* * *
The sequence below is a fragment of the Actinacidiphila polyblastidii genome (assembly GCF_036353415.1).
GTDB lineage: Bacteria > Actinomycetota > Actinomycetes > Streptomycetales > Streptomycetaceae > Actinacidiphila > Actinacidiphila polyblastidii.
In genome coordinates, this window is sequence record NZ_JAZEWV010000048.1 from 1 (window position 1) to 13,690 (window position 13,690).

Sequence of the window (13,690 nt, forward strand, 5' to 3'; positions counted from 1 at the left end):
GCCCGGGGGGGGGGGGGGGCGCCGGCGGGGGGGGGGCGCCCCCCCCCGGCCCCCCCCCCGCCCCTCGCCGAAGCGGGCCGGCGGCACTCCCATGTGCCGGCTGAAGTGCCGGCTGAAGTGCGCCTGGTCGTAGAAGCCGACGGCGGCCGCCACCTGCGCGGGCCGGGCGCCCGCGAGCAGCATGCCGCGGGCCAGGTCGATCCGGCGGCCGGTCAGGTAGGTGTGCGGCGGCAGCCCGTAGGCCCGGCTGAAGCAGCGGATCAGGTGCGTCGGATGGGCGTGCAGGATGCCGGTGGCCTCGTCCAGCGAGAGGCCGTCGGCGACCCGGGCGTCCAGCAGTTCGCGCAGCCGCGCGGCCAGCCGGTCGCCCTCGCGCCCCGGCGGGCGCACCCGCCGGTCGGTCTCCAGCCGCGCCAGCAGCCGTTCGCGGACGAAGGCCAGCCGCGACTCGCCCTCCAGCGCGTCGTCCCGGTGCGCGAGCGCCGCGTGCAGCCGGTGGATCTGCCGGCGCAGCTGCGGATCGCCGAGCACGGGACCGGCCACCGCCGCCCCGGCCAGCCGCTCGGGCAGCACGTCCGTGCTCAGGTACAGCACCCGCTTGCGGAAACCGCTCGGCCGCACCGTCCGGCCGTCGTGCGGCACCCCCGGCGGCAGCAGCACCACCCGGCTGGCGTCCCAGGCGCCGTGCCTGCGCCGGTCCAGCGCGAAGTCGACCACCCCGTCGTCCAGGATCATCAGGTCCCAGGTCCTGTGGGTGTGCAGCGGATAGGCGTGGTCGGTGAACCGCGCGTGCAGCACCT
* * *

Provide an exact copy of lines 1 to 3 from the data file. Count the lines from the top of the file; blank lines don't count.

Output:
The sequence below is a fragment of the Actinacidiphila polyblastidii genome (assembly GCF_036353415.1).
GTDB lineage: Bacteria > Actinomycetota > Actinomycetes > Streptomycetales > Streptomycetaceae > Actinacidiphila > Actinacidiphila polyblastidii.
In genome coordinates, this window is sequence record NZ_JAZEWV010000048.1 from 1 (window position 1) to 13,690 (window position 13,690).